Outreach: To promote events, training, conferences, conventions, speeches by senior management, news releases,  job openings, blog posts by senior management, and other noteworthy GSA or GSA-related people and activities. Not everyone will come to your website to learn about these things – but millions of people are on Twitter. Fish where the fish are.

Search Engine Optimization (SEO): tweets show up in a Google search. Tweets also show up in a Twitter search. So by tweeting you are exponentially increasing the possibility of this tweeted information to be found. NOTE: you must tweet a url for this to work. Hint: tweet the url with a link shortener that will provide a count of the number of times users clicked through your tweets. Include the appropriate hashtag(s).

Brand awareness: often organizations have a name or image that is problematic – one that doesn’t fully convey who they are or what they do. Tweeting regularly with noteworthy accomplishments, did you know? factoids, that link directly to web pages about those programs can help deepen understanding and awareness.

Twitter strategy: An organization should create its own Standard Operating Procedures (SOPs) for tweeting, retweeting, and responding to tweets and direct messages. Generally tweets should:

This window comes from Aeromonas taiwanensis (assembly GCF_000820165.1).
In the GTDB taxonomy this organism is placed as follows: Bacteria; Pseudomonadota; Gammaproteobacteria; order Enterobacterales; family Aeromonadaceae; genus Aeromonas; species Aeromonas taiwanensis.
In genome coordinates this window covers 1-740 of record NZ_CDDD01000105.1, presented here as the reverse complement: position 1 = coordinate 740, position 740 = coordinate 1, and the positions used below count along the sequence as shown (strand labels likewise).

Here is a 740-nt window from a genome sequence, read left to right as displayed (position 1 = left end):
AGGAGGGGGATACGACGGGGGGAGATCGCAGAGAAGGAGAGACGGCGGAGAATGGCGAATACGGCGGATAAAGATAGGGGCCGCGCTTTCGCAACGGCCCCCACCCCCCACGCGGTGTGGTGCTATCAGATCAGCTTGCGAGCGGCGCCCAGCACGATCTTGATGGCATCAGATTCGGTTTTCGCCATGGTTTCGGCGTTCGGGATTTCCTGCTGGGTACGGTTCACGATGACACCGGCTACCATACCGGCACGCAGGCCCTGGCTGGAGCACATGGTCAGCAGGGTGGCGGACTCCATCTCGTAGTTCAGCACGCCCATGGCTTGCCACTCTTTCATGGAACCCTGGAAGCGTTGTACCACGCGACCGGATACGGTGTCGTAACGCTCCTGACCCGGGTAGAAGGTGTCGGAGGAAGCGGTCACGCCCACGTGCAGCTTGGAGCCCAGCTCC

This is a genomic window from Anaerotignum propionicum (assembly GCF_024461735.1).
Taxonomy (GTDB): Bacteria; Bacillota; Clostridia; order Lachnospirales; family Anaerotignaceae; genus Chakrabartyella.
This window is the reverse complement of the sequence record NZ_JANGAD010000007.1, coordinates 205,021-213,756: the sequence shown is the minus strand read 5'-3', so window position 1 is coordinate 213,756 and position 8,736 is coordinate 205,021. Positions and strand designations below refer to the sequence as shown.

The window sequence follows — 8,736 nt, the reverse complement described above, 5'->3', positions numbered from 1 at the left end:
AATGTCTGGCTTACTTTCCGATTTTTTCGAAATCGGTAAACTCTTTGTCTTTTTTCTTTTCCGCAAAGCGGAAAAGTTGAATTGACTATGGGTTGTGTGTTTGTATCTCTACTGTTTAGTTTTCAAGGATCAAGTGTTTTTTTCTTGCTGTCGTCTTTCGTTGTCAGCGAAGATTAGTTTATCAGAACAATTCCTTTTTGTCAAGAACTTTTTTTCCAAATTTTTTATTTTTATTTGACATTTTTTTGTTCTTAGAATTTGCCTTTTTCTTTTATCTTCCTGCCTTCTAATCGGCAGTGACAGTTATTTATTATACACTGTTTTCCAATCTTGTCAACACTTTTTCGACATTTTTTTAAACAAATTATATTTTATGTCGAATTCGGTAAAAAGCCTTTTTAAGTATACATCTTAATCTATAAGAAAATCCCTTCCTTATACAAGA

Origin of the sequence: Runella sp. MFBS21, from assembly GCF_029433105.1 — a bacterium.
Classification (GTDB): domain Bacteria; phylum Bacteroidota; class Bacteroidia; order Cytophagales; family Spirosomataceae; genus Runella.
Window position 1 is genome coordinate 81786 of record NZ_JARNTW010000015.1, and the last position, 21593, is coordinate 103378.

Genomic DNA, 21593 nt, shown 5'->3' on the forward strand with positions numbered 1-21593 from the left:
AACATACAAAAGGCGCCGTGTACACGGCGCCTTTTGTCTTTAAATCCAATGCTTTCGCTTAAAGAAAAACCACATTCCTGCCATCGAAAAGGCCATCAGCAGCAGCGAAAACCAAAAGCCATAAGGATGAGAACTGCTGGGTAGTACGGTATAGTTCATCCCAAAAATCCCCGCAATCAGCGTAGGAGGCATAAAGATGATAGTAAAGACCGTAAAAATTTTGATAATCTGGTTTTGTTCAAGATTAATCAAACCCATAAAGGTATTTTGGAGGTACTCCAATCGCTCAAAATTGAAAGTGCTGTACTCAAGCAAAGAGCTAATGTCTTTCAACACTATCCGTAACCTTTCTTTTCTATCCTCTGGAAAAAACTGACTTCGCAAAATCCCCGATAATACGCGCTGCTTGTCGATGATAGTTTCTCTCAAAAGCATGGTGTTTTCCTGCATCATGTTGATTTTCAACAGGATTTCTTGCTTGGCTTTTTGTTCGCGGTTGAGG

1. Include a url so a user can accomplish a task (register for an event, training or conference, learn more about an organization (be a donor, buy something, find their address or contact information, etc.) or attend a speech or press conference). Use URL shorteners that provide tracking of how many times a user clicked on the link that was tweeted.

2. Be scheduled all at once by 9 a.m. with tweets occurring every half hour. The earlier you tweet in the morning the more likely it is to be retweeted.

3. Be funny, snappy, and personable. Boring tweets that are blatant advertisements are a waste of your time and your users’.

4. Follow those with an affinity to your organization and many of those followers may follow you back. Advanced Twitter users create lists of Twitter accounts and curate those lists. For example, @GSA_ITS has Twitter lists: Cybersecurity, Cloud, Telecommunications, Government Agencies. @GSA_ITS is itself listed on over 100 Twitter lists. This topic deserves its own blog post.

Surveillance: involves searches twitter conversations to find out what is being said about one’s organization, program, or self in the twitterverse. GSA = Corporations and organizations such as DHS and the Air Force mine Twitter for rumors and disinformation.